On November 4th, the FCC plans to change the rules that govern the use of wireless microphones and other wireless audio equipment. The new rules may make it impossible for you to continue using wireless microphones as you do today, and your entire inventory of wireless equipment may become obsolete within months.
The current deadline to send comments to the FCC on this issue is Monday, October 27th. It is critical that you act immediately to tell the FCC and your legislators that these changes are unacceptable to you.
The FCC is reorganizing the UHF television band, coinciding with the transition from analog to digital television broadcasting. Soon, TV stations will occupy a smaller section of the UHF spectrum because digital stations can be spaced more closely together – even on adjacent channels – without interfering with each other. There will still be unoccupied channels in every market – referred to as “White Spaces” – just as there are now.
Why does this matter to you? These “White Spaces” are used by wireless microphones and instrument systems, in-ear monitors, and production intercom systems. Beginning on February 18, 2009, the FCC plans to allow consumer wireless devices – mobile phones, BlackBerry™’s, etc. – to access the internet using the same frequencies currently used by wireless audio equipment.
These devices can cause catastrophic interference if operated on the same frequency as wireless audio devices. The effect on a wireless microphone could be decreased range (perhaps to as little as 10 feet), an increase in the number and severity of audio dropouts, or even complete interruption of the signal. Tests have also proven that White Space devices can interfere with DTV reception and even cable TV signals.
Two Channels Are Not Enough
Shure has proposed that the FCC set aside eight ‘protected’ TV channels (2 in the VHF band and 6 in the UHF band) in each market, in which unlicensed wireless microphones could operate without interference from White Space devices. The devices would check an online database and avoid transmitting on the channels that are ‘protected’. The problem: the FCC plans to set aside only TWO TV channels for unlicensed wireless mics – and they won’t reveal where they are in the spectrum. Two TV channels (12 MHz of spectrum) would only be enough for four to ten wireless microphones – less if other wireless mic users are nearby. This is insufficient for many users.
Tests Say “No”, But The FCC Says “Go”
For wireless microphones operating outside of the two ‘protected’ channels, the FCC proposes to use a technology known as “spectrum sensing.” This would require White Space devices to detect DTV stations and wireless audio equipment and avoid transmitting on the frequencies that they are using. The FCC’s own tests have demonstrated that this technology often fails to detect that a wireless microphone is present, even at very short distances. The problem: the FCC plans to allow new devices that rely on spectrum sensing anyway.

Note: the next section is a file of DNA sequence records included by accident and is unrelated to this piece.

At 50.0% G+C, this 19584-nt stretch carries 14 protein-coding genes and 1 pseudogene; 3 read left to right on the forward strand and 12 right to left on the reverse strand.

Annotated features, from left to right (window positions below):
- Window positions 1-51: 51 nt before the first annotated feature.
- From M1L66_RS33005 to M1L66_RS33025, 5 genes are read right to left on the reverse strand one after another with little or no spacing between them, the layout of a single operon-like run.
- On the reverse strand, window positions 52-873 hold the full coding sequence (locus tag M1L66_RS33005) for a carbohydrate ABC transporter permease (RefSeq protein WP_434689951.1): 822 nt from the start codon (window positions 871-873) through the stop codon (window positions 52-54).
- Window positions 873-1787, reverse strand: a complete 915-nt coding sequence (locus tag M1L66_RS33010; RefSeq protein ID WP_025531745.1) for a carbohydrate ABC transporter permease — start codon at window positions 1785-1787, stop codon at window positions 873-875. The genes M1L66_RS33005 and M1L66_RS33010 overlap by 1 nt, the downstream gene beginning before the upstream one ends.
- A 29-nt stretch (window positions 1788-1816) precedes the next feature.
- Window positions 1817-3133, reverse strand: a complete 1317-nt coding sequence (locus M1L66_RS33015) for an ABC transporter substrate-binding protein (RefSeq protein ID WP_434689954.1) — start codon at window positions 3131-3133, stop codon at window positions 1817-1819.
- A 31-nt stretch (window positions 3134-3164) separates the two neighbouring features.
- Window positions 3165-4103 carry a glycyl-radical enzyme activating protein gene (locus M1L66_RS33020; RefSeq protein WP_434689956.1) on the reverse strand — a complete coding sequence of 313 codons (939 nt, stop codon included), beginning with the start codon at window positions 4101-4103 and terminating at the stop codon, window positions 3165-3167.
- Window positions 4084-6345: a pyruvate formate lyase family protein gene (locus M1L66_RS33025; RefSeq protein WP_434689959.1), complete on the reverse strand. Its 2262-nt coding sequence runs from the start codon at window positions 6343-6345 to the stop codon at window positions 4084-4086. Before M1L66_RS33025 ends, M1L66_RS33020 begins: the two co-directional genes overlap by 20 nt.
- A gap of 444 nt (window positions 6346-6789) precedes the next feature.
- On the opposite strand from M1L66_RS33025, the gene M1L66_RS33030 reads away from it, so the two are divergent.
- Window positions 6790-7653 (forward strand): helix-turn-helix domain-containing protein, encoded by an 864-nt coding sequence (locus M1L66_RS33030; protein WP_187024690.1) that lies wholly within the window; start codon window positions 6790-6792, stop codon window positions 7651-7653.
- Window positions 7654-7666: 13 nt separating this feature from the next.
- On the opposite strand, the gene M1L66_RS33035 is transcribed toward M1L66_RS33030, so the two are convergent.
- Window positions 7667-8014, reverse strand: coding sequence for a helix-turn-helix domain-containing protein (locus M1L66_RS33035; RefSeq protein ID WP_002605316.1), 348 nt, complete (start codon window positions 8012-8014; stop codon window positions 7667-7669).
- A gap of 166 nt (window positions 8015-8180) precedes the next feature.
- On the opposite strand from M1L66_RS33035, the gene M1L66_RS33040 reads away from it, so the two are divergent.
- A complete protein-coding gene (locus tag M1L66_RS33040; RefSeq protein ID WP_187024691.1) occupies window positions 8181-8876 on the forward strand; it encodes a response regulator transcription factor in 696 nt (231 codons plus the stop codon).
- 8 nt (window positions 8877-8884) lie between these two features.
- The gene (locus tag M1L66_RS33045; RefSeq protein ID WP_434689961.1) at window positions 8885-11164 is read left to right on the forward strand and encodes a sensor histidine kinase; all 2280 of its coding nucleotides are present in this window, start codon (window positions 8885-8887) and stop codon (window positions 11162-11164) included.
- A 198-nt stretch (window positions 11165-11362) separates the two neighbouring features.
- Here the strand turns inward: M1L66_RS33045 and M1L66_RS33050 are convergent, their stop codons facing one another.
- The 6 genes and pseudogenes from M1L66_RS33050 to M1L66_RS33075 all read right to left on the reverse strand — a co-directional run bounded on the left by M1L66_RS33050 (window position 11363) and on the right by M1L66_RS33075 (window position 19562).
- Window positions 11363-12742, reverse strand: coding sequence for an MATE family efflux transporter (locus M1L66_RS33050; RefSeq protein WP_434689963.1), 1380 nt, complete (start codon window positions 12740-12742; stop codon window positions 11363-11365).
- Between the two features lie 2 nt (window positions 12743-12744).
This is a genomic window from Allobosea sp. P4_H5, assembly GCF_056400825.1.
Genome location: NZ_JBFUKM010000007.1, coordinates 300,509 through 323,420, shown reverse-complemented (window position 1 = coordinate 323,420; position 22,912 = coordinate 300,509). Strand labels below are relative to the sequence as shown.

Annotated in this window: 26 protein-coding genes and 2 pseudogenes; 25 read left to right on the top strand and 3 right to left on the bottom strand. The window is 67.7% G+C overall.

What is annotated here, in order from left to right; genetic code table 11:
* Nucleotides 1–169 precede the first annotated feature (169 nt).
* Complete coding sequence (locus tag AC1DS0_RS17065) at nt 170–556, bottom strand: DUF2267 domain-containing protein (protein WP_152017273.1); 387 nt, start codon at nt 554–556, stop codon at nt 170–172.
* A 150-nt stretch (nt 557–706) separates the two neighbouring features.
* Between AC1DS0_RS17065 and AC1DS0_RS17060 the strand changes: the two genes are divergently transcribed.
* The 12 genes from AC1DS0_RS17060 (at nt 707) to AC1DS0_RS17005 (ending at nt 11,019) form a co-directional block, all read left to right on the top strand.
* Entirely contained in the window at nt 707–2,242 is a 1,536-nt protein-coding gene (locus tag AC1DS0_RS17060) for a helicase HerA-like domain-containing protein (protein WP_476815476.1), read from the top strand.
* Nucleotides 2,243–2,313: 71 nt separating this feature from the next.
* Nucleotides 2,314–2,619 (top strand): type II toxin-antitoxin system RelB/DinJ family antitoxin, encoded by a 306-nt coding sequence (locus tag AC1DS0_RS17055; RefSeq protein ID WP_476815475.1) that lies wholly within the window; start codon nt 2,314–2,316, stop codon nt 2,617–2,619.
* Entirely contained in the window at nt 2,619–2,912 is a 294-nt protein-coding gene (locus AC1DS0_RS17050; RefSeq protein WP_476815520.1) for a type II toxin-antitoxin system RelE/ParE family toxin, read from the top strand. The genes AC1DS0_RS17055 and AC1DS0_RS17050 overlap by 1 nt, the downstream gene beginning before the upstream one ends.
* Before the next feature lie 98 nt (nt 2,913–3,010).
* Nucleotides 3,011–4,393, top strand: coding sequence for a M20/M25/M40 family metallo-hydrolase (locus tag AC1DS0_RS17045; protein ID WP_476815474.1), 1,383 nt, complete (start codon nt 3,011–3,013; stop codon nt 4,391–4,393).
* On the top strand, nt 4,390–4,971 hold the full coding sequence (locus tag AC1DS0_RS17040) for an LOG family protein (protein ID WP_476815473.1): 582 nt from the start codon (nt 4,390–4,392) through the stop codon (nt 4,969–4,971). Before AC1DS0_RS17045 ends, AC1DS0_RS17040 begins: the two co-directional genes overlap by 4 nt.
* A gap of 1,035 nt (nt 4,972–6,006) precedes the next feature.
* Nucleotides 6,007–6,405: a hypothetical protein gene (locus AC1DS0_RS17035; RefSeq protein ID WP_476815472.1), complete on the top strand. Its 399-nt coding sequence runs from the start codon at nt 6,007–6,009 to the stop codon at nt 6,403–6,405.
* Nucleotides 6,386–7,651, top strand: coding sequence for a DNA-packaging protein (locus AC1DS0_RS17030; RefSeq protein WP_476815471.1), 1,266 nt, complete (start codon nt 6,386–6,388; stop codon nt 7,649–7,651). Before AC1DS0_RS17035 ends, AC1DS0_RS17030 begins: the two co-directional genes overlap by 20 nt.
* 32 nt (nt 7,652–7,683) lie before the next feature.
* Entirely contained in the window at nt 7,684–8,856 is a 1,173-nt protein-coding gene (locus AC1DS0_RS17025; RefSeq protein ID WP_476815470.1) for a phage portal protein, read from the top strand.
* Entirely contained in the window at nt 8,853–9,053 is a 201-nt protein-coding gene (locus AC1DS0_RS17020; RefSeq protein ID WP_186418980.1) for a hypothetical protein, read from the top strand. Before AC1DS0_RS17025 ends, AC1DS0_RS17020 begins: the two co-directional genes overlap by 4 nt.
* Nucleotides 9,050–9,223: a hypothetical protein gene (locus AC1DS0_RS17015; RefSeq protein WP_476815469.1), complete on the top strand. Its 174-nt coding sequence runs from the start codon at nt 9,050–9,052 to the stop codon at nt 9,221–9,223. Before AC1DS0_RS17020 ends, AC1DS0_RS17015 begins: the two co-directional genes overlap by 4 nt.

No Clear Plan For Large-Scale Users
In situations where many wireless audio devices are in use, several open TV channels may be required. The FCC has proposed that users would need to register in an online database that would include the event location and duration. The problem: the FCC has not revealed who would have access to this database. Many types of wireless users could be locked out.
The FCC Needs to Hear From You
The FCC needs to hear from wireless users, installers, and resellers that sufficient protection for wireless microphones is essential. Contact the FCC and your Congressional representatives directly, using one of the links below. Tell them how important wireless audio equipment is to your organization’s activities. If you are a performer or producer, tell them how it will affect your performance or content. If you are an installer or reseller, tell them how this will impact your business.
NARAS: The National Academy of Recording Arts and Sciences. Click here to go to the NARAS Advocacy page, which allows you to find your U.S. Representatives and Senators by entering your zip code.
NAMM: The National Association of Music Merchants. Click here to send a letter to the FCC specifically stating the interests of the music equipment industry.
INFOCOMM: The Audiovisual (AV) Association. To express your support for Infocomm’s letter to the FCC representing the interests of AV equipment dealers and installers, go to www.infocomm.org.
Shure Incorporated:Click here for instructions on how to file a comment with the FCC, and a direct link to the FCC’s Electronic Comment Filing System.
[Statement courtesy of Shure, Inc.]